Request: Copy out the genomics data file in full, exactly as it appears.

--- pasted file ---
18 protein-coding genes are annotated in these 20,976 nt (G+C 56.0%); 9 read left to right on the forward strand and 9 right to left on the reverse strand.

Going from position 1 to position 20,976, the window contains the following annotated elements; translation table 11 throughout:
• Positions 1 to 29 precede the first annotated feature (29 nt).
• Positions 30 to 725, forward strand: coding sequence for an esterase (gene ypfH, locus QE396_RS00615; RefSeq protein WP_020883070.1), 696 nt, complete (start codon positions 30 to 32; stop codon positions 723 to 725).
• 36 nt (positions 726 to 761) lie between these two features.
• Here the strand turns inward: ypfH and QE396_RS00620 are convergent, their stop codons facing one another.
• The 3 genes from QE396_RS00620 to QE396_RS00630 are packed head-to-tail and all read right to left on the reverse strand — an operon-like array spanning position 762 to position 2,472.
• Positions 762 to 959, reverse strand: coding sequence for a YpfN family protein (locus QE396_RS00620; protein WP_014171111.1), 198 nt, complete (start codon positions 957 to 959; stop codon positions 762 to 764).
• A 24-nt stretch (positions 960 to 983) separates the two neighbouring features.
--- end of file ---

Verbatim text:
18 protein-coding genes are annotated in these 20,976 nt (G+C 56.0%); 9 read left to right on the forward strand and 9 right to left on the reverse strand.

Going from position 1 to position 20,976, the window contains the following annotated elements; translation table 11 throughout:
• Positions 1 to 29 precede the first annotated feature (29 nt).
• Positions 30 to 725, forward strand: coding sequence for an esterase (gene ypfH, locus QE396_RS00615; RefSeq protein WP_020883070.1), 696 nt, complete (start codon positions 30 to 32; stop codon positions 723 to 725).
• 36 nt (positions 726 to 761) lie between these two features.
• Here the strand turns inward: ypfH and QE396_RS00620 are convergent, their stop codons facing one another.
• The 3 genes from QE396_RS00620 to QE396_RS00630 are packed head-to-tail and all read right to left on the reverse strand — an operon-like array spanning position 762 to position 2,472.
• Positions 762 to 959, reverse strand: coding sequence for a YpfN family protein (locus QE396_RS00620; protein WP_014171111.1), 198 nt, complete (start codon positions 957 to 959; stop codon positions 762 to 764).
• A 24-nt stretch (positions 960 to 983) separates the two neighbouring features.